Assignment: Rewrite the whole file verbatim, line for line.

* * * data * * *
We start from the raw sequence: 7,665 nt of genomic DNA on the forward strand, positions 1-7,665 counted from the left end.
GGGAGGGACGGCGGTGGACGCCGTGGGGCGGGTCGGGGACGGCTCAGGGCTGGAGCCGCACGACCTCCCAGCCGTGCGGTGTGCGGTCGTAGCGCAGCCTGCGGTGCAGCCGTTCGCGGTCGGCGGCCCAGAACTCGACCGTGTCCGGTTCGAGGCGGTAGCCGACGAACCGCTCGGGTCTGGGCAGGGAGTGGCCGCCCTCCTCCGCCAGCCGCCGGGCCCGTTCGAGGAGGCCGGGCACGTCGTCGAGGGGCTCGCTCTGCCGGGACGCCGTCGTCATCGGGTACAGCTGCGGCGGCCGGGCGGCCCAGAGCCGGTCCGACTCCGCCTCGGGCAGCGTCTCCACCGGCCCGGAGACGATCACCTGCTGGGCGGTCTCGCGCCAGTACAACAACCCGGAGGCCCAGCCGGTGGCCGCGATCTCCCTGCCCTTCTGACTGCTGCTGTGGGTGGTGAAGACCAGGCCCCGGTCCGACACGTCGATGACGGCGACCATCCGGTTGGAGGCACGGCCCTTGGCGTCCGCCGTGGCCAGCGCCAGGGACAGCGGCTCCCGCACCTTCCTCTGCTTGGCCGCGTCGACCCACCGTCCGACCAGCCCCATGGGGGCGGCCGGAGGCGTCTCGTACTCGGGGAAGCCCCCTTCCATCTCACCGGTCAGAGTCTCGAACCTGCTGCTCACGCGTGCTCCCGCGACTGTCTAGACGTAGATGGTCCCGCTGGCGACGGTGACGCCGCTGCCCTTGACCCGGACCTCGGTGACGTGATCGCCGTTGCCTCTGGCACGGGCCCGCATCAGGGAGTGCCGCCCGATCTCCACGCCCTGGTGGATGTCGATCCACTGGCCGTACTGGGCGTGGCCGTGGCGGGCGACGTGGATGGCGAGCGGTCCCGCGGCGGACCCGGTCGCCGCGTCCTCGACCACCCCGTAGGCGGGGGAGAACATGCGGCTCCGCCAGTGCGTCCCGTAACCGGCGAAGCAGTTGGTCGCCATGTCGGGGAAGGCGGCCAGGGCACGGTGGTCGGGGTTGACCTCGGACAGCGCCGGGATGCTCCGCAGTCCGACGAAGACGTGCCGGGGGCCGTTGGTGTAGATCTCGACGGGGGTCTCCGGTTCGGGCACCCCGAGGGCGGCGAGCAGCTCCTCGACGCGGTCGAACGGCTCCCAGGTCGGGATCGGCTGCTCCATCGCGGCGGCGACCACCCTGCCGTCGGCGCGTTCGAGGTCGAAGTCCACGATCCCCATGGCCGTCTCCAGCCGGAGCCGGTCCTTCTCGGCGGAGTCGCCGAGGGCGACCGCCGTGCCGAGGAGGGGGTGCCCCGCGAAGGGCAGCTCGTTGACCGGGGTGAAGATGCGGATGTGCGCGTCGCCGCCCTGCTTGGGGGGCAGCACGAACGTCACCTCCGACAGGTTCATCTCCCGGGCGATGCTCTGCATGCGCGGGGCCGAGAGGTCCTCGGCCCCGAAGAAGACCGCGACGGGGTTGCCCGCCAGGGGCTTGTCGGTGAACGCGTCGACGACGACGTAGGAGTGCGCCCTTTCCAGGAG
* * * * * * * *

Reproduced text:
We start from the raw sequence: 7,665 nt of genomic DNA on the forward strand, positions 1-7,665 counted from the left end.
GGGAGGGACGGCGGTGGACGCCGTGGGGCGGGTCGGGGACGGCTCAGGGCTGGAGCCGCACGACCTCCCAGCCGTGCGGTGTGCGGTCGTAGCGCAGCCTGCGGTGCAGCCGTTCGCGGTCGGCGGCCCAGAACTCGACCGTGTCCGGTTCGAGGCGGTAGCCGACGAACCGCTCGGGTCTGGGCAGGGAGTGGCCGCCCTCCTCCGCCAGCCGCCGGGCCCGTTCGAGGAGGCCGGGCACGTCGTCGAGGGGCTCGCTCTGCCGGGACGCCGTCGTCATCGGGTACAGCTGCGGCGGCCGGGCGGCCCAGAGCCGGTCCGACTCCGCCTCGGGCAGCGTCTCCACCGGCCCGGAGACGATCACCTGCTGGGCGGTCTCGCGCCAGTACAACAACCCGGAGGCCCAGCCGGTGGCCGCGATCTCCCTGCCCTTCTGACTGCTGCTGTGGGTGGTGAAGACCAGGCCCCGGTCCGACACGTCGATGACGGCGACCATCCGGTTGGAGGCACGGCCCTTGGCGTCCGCCGTGGCCAGCGCCAGGGACAGCGGCTCCCGCACCTTCCTCTGCTTGGCCGCGTCGACCCACCGTCCGACCAGCCCCATGGGGGCGGCCGGAGGCGTCTCGTACTCGGGGAAGCCCCCTTCCATCTCACCGGTCAGAGTCTCGAACCTGCTGCTCACGCGTGCTCCCGCGACTGTCTAGACGTAGATGGTCCCGCTGGCGACGGTGACGCCGCTGCCCTTGACCCGGACCTCGGTGACGTGATCGCCGTTGCCTCTGGCACGGGCCCGCATCAGGGAGTGCCGCCCGATCTCCACGCCCTGGTGGATGTCGATCCACTGGCCGTACTGGGCGTGGCCGTGGCGGGCGACGTGGATGGCGAGCGGTCCCGCGGCGGACCCGGTCGCCGCGTCCTCGACCACCCCGTAGGCGGGGGAGAACATGCGGCTCCGCCAGTGCGTCCCGTAACCGGCGAAGCAGTTGGTCGCCATGTCGGGGAAGGCGGCCAGGGCACGGTGGTCGGGGTTGACCTCGGACAGCGCCGGGATGCTCCGCAGTCCGACGAAGACGTGCCGGGGGCCGTTGGTGTAGATCTCGACGGGGGTCTCCGGTTCGGGCACCCCGAGGGCGGCGAGCAGCTCCTCGACGCGGTCGAACGGCTCCCAGGTCGGGATCGGCTGCTCCATCGCGGCGGCGACCACCCTGCCGTCGGCGCGTTCGAGGTCGAAGTCCACGATCCCCATGGCCGTCTCCAGCCGGAGCCGGTCCTTCTCGGCGGAGTCGCCGAGGGCGACCGCCGTGCCGAGGAGGGGGTGCCCCGCGAAGGGCAGCTCGTTGACCGGGGTGAAGATGCGGATGTGCGCGTCGCCGCCCTGCTTGGGGGGCAGCACGAACGTCACCTCCGACAGGTTCATCTCCCGGGCGATGCTCTGCATGCGCGGGGCCGAGAGGTCCTCGGCCCCGAAGAAGACCGCGACGGGGTTGCCCGCCAGGGGCTTGTCGGTGAACGCGTCGACGACGACGTAGGAGTGCGCCCTTTCCAGGAG